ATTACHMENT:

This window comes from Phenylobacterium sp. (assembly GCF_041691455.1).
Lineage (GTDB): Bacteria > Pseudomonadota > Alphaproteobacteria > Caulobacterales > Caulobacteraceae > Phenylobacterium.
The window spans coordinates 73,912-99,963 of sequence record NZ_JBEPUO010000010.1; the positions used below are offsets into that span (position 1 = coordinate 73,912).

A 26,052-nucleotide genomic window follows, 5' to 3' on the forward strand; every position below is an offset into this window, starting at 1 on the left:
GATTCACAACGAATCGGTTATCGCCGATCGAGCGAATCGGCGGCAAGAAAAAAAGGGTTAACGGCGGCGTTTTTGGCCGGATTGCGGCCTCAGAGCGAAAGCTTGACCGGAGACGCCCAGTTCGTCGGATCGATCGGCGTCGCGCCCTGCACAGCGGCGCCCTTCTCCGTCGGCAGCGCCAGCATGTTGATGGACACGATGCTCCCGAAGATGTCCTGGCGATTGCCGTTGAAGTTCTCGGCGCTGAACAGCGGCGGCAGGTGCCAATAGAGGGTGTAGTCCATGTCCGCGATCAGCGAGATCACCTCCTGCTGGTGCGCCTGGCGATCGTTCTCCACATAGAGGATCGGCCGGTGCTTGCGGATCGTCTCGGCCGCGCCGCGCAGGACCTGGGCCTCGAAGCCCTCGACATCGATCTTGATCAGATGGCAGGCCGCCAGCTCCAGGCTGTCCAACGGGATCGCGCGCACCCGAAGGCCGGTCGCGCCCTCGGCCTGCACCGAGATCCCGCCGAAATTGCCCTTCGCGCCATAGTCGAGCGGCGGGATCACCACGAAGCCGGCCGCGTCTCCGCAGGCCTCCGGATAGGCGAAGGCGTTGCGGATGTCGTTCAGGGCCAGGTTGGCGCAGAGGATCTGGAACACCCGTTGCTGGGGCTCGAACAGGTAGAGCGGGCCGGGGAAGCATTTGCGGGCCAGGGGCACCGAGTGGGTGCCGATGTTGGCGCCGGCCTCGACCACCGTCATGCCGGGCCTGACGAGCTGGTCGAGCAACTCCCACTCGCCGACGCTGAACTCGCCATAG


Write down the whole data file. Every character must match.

This window comes from Phenylobacterium sp. (assembly GCF_041691455.1).
Lineage (GTDB): Bacteria > Pseudomonadota > Alphaproteobacteria > Caulobacterales > Caulobacteraceae > Phenylobacterium.
The window spans coordinates 73,912-99,963 of sequence record NZ_JBEPUO010000010.1; the positions used below are offsets into that span (position 1 = coordinate 73,912).

A 26,052-nucleotide genomic window follows, 5' to 3' on the forward strand; every position below is an offset into this window, starting at 1 on the left:
GATTCACAACGAATCGGTTATCGCCGATCGAGCGAATCGGCGGCAAGAAAAAAAGGGTTAACGGCGGCGTTTTTGGCCGGATTGCGGCCTCAGAGCGAAAGCTTGACCGGAGACGCCCAGTTCGTCGGATCGATCGGCGTCGCGCCCTGCACAGCGGCGCCCTTCTCCGTCGGCAGCGCCAGCATGTTGATGGACACGATGCTCCCGAAGATGTCCTGGCGATTGCCGTTGAAGTTCTCGGCGCTGAACAGCGGCGGCAGGTGCCAATAGAGGGTGTAGTCCATGTCCGCGATCAGCGAGATCACCTCCTGCTGGTGCGCCTGGCGATCGTTCTCCACATAGAGGATCGGCCGGTGCTTGCGGATCGTCTCGGCCGCGCCGCGCAGGACCTGGGCCTCGAAGCCCTCGACATCGATCTTGATCAGATGGCAGGCCGCCAGCTCCAGGCTGTCCAACGGGATCGCGCGCACCCGAAGGCCGGTCGCGCCCTCGGCCTGCACCGAGATCCCGCCGAAATTGCCCTTCGCGCCATAGTCGAGCGGCGGGATCACCACGAAGCCGGCCGCGTCTCCGCAGGCCTCCGGATAGGCGAAGGCGTTGCGGATGTCGTTCAGGGCCAGGTTGGCGCAGAGGATCTGGAACACCCGTTGCTGGGGCTCGAACAGGTAGAGCGGGCCGGGGAAGCATTTGCGGGCCAGGGGCACCGAGTGGGTGCCGATGTTGGCGCCGGCCTCGACCACCGTCATGCCGGGCCTGACGAGCTGGTCGAGCAACTCCCACTCGCCGACGCTGAACTCGCCATAG